I bet wrestling with who Jesus is in our lives is not a foreign thought for many of you. You might in the middle of night try to talk to Jesus and in doing so, get an answer to a question to didn’t even ask. You might know what it is to try to figure out the right words to use to stand for Jesus amongst those who would prefer you did not. And you might also know what it feels like to think you’ve come to understand something too late and all you can offer is an abundance of what doesn’t seem to be near enough.

I wish I knew how Nicodemus’ story ended. Did he join in with the new followers of Jesus? Did he struggle along in the life he had known trying to reconcile what had been revealed to him, what had been born again in him? Did he feel lonely and lost as the post resurrection world unfolded in his midst?
Did God in his great mercy send Nicodemus a Norah like he sent to Dan Peterson? Someone who through what is only the holy work of the Spirit, could open his heart up again to know that there are infinite new beginnings in God’s love, so many opportunities to be born again into a life with Christ’s never ending love?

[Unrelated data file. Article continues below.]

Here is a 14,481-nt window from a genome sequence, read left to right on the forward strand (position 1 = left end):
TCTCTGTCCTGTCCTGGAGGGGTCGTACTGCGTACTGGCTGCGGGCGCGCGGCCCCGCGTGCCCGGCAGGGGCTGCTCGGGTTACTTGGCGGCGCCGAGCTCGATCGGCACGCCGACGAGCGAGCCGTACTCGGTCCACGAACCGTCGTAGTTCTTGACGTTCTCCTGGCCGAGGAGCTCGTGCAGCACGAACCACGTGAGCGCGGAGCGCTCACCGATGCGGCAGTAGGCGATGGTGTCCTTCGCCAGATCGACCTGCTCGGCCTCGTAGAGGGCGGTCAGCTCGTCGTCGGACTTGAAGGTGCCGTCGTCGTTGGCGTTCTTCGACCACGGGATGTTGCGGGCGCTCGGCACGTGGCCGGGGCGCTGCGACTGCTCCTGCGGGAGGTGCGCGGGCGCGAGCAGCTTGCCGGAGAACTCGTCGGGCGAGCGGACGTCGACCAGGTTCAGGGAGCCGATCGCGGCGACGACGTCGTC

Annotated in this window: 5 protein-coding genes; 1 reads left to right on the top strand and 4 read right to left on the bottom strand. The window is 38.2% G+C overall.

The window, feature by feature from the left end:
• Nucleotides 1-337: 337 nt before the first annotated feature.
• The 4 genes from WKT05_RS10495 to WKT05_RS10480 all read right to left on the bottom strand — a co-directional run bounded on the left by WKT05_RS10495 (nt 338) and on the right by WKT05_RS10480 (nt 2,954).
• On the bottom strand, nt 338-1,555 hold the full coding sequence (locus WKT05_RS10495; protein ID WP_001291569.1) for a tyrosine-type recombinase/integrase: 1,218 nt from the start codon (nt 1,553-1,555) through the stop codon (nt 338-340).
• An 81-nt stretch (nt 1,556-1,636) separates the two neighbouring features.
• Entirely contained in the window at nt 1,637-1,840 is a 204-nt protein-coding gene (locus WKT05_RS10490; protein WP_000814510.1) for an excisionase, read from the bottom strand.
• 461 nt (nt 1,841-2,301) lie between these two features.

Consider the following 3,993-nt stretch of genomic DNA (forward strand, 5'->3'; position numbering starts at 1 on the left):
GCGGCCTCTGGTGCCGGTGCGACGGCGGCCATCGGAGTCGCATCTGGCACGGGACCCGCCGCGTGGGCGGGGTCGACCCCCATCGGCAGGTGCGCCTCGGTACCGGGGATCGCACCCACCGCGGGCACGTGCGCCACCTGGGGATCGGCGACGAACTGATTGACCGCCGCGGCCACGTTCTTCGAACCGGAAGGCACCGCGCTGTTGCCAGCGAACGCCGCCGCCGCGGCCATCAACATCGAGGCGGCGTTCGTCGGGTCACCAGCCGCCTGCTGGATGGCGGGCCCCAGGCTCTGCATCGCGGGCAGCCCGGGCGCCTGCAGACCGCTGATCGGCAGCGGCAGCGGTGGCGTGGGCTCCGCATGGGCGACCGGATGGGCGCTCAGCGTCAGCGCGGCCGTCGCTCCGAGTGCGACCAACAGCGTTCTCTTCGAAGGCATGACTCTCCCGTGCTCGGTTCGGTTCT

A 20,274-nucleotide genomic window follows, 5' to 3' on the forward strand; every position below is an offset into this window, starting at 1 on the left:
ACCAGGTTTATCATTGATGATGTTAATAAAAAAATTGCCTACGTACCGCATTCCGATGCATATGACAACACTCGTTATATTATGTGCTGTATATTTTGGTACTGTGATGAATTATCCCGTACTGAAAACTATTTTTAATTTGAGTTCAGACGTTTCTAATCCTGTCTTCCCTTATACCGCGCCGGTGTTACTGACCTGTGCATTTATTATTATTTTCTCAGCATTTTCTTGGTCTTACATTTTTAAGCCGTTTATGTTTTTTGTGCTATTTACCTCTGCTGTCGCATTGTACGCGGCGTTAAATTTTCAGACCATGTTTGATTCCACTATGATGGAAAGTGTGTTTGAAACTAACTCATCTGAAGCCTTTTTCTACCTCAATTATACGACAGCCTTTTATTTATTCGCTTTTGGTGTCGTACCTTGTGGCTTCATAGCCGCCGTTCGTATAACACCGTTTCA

I do know part of the end of Norah and Dan’s story. Norah and Dan saw each other at least once a week for the past four years after that first meeting in the grocery store. There were so many more hugs and smiles and laughs between the pair. He was there at her kindergarten graduation. She visited his garden. They became dear friends. Early this February Norah and her little sister Marigold visited with Dan and as always, the visit began and ended with a hug. Dan died the next day.

At Dan’s funeral, Norah and her mom were right there. There to remember the man she knew Dan to be.

Norah’s mom has said of the pair, “I think it was humanity at its best: To love and to be loved.”

For God so loved the world that he sent us his son,

to show us how to love…

How to love just like Dan and Norah and Nicodemus did.